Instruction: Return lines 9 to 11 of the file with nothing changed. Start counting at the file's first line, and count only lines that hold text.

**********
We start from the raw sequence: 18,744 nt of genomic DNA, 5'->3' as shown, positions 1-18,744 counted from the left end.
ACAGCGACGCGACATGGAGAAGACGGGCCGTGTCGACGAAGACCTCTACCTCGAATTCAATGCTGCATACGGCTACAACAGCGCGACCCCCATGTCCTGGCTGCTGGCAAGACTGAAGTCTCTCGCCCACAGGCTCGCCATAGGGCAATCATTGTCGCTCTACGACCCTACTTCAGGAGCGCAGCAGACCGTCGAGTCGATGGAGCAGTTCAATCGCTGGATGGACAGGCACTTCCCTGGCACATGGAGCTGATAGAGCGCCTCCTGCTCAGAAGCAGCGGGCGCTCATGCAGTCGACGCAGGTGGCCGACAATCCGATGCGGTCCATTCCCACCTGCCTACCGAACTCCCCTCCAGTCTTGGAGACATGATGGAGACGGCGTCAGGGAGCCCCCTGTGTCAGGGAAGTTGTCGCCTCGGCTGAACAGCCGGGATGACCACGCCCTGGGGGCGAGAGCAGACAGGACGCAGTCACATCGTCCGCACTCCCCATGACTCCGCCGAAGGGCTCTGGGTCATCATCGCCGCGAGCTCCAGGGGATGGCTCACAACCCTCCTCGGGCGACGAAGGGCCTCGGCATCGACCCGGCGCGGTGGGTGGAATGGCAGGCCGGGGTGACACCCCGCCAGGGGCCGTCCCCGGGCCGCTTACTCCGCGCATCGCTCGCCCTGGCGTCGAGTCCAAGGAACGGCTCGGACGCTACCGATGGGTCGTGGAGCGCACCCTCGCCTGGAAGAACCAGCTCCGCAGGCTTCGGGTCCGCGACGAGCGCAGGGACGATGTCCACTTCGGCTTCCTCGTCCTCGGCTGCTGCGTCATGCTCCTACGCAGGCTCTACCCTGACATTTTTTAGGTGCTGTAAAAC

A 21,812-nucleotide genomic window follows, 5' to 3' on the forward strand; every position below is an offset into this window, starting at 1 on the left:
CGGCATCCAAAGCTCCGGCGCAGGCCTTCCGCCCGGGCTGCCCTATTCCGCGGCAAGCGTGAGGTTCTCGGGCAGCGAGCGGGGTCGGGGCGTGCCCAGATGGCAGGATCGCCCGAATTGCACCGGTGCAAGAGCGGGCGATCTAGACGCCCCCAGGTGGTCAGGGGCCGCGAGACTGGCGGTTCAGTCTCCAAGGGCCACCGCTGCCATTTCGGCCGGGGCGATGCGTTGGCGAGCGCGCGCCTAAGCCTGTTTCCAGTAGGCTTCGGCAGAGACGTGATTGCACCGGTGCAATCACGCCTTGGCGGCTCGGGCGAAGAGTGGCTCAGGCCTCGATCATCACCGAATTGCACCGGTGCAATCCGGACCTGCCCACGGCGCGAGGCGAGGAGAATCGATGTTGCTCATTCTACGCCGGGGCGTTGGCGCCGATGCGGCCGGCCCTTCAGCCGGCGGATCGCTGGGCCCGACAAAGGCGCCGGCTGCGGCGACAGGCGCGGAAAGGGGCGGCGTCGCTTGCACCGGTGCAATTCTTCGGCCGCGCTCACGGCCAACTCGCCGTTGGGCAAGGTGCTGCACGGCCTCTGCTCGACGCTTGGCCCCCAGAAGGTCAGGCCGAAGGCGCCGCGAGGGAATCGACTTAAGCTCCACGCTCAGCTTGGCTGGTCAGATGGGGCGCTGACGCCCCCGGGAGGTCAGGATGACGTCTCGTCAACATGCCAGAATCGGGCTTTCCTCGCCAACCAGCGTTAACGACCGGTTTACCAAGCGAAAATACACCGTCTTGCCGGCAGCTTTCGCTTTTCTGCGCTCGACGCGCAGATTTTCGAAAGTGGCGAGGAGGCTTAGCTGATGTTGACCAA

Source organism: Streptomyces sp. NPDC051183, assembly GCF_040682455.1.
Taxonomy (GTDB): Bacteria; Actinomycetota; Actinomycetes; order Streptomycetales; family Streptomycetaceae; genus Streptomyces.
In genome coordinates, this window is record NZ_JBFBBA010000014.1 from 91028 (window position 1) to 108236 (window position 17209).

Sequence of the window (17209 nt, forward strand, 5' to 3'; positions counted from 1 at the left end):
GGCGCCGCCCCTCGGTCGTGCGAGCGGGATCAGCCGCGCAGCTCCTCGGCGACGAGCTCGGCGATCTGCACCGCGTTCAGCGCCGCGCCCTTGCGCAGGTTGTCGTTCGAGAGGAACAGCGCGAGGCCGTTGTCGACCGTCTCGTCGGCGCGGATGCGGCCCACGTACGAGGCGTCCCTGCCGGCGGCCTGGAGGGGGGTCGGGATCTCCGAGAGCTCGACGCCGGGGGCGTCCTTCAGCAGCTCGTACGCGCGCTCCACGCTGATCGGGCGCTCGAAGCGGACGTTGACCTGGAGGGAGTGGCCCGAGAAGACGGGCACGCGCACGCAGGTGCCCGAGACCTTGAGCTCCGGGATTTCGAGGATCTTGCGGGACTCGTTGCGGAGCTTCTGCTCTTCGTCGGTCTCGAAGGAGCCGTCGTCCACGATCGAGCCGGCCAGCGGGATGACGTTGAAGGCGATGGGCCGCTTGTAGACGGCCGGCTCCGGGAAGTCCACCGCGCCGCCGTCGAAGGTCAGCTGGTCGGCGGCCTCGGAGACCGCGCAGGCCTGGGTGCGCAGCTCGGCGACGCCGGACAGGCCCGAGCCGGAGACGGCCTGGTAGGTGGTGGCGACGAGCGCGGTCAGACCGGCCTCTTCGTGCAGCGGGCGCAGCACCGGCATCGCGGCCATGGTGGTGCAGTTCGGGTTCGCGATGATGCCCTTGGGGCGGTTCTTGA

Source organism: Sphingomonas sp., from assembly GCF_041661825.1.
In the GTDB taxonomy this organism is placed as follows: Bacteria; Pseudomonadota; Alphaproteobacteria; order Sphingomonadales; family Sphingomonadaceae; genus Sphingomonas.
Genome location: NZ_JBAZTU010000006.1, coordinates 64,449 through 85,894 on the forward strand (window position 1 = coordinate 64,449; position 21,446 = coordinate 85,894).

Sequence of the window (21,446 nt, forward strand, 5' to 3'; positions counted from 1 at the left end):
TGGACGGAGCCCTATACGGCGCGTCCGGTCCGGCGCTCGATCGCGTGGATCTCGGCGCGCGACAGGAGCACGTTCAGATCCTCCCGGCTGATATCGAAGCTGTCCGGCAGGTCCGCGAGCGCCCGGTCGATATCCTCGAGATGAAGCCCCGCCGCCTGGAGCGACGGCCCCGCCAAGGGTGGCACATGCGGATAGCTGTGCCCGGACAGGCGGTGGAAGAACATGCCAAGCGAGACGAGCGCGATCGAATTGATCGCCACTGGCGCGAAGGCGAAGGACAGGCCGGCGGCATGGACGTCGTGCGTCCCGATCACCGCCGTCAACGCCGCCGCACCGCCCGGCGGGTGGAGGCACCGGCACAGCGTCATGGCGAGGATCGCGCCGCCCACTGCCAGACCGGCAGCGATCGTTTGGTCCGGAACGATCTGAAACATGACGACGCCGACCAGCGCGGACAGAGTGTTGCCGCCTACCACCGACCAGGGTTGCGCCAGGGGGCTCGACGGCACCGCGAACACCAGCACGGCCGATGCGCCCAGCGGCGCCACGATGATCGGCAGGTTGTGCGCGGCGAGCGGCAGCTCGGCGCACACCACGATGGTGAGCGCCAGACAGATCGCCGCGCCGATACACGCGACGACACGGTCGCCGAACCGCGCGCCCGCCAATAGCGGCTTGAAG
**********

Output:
GGCGCCGCCCCTCGGTCGTGCGAGCGGGATCAGCCGCGCAGCTCCTCGGCGACGAGCTCGGCGATCTGCACCGCGTTCAGCGCCGCGCCCTTGCGCAGGTTGTCGTTCGAGAGGAACAGCGCGAGGCCGTTGTCGACCGTCTCGTCGGCGCGGATGCGGCCCACGTACGAGGCGTCCCTGCCGGCGGCCTGGAGGGGGGTCGGGATCTCCGAGAGCTCGACGCCGGGGGCGTCCTTCAGCAGCTCGTACGCGCGCTCCACGCTGATCGGGCGCTCGAAGCGGACGTTGACCTGGAGGGAGTGGCCCGAGAAGACGGGCACGCGCACGCAGGTGCCCGAGACCTTGAGCTCCGGGATTTCGAGGATCTTGCGGGACTCGTTGCGGAGCTTCTGCTCTTCGTCGGTCTCGAAGGAGCCGTCGTCCACGATCGAGCCGGCCAGCGGGATGACGTTGAAGGCGATGGGCCGCTTGTAGACGGCCGGCTCCGGGAAGTCCACCGCGCCGCCGTCGAAGGTCAGCTGGTCGGCGGCCTCGGAGACCGCGCAGGCCTGGGTGCGCAGCTCGGCGACGCCGGACAGGCCCGAGCCGGAGACGGCCTGGTAGGTGGTGGCGACGAGCGCGGTCAGACCGGCCTCTTCGTGCAGCGGGCGCAGCACCGGCATCGCGGCCATGGTGGTGCAGTTCGGGTTCGCGATGATGCCCTTGGGGCGGTTCTTGA

Source organism: Sphingomonas sp., from assembly GCF_041661825.1.
In the GTDB taxonomy this organism is placed as follows: Bacteria; Pseudomonadota; Alphaproteobacteria; order Sphingomonadales; family Sphingomonadaceae; genus Sphingomonas.